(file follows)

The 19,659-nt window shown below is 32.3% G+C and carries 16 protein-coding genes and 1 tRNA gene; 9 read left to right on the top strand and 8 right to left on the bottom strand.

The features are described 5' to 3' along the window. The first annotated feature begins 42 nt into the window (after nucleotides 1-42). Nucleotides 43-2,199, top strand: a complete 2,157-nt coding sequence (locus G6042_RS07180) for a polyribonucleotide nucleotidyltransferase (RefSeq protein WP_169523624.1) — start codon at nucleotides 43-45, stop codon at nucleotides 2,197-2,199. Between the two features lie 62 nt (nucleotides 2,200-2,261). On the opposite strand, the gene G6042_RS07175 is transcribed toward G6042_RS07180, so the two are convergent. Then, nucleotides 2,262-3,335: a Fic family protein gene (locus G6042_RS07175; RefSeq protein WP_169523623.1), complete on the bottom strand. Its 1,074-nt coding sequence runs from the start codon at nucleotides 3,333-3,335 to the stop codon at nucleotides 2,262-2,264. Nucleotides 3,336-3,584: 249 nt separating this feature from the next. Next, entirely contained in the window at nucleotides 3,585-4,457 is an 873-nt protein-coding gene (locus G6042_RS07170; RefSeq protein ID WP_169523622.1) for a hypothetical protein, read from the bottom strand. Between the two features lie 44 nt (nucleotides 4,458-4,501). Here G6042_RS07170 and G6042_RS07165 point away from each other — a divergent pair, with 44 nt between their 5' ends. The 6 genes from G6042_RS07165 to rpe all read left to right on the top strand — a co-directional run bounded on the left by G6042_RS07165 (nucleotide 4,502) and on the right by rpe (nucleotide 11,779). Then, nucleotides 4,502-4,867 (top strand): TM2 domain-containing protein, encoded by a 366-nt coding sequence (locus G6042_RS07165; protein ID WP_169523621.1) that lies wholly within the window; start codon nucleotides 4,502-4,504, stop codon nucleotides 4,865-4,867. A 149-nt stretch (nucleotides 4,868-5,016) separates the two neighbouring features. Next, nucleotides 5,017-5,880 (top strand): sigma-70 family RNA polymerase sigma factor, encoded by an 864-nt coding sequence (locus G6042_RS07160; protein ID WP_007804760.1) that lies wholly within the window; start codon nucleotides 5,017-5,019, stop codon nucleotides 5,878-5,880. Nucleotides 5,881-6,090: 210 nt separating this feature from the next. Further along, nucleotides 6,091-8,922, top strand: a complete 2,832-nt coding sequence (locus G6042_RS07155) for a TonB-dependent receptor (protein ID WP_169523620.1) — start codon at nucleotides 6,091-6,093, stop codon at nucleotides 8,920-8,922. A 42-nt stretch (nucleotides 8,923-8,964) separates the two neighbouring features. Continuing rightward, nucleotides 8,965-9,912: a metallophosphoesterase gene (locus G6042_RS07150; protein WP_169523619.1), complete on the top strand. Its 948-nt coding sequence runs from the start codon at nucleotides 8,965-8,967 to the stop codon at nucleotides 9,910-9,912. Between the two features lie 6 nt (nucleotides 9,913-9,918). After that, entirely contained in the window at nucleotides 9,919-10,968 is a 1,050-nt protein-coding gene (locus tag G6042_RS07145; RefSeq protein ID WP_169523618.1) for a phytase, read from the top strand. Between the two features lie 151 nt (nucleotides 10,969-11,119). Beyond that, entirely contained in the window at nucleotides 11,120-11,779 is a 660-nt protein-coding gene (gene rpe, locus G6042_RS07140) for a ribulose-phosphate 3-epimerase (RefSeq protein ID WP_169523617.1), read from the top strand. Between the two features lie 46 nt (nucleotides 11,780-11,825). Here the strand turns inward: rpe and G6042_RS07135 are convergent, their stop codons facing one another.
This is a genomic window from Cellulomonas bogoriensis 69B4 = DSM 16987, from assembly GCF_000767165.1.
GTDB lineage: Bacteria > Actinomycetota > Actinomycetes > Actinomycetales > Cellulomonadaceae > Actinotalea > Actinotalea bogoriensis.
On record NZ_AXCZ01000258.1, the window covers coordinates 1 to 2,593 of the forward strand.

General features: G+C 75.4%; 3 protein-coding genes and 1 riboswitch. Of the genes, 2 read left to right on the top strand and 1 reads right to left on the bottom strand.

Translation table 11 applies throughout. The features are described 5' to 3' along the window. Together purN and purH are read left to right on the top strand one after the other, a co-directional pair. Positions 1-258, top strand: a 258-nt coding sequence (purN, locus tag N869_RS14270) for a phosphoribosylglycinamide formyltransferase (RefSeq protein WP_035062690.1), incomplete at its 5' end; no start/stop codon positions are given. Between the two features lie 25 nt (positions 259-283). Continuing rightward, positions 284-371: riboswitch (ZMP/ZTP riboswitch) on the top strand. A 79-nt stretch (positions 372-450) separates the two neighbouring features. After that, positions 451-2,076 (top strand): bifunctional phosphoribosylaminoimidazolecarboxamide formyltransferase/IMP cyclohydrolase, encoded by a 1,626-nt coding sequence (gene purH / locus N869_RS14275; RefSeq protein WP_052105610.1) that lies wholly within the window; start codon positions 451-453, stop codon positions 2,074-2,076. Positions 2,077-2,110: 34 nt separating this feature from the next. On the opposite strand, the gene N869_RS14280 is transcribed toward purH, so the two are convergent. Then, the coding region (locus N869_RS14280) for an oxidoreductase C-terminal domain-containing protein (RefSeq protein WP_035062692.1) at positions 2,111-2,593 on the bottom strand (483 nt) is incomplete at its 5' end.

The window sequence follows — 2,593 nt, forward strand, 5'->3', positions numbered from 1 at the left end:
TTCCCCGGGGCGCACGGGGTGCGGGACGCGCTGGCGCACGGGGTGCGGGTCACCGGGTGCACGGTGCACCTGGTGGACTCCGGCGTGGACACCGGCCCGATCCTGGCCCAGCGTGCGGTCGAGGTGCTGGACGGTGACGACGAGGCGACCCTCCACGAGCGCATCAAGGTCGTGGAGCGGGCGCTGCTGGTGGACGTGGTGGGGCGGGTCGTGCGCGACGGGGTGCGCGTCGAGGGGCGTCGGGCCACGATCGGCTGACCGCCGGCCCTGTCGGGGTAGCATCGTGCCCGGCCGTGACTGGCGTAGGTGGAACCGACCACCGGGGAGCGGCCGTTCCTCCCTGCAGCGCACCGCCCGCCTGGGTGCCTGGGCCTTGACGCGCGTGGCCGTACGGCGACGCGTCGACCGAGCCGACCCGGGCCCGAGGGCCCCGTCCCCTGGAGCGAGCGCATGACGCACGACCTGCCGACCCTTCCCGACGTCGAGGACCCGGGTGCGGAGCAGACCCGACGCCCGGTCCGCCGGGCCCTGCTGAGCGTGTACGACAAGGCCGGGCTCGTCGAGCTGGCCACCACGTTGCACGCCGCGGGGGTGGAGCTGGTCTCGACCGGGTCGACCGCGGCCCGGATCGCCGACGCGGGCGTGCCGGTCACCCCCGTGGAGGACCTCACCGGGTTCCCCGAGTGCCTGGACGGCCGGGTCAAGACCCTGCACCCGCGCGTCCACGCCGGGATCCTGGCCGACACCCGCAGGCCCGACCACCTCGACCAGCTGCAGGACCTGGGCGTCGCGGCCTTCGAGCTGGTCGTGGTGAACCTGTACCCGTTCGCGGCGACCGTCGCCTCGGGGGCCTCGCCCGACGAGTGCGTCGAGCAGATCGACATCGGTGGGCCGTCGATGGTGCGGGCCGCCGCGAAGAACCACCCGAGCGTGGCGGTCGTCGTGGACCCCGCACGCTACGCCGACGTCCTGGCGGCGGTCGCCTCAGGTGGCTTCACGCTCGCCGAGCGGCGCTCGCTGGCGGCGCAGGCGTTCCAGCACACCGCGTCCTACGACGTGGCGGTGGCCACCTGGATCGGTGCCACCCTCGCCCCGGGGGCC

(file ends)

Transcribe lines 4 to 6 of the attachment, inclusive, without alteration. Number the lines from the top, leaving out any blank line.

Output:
GTDB lineage: Bacteria > Actinomycetota > Actinomycetes > Actinomycetales > Cellulomonadaceae > Actinotalea > Actinotalea bogoriensis.
On record NZ_AXCZ01000258.1, the window covers coordinates 1 to 2,593 of the forward strand.

General features: G+C 75.4%; 3 protein-coding genes and 1 riboswitch. Of the genes, 2 read left to right on the top strand and 1 reads right to left on the bottom strand.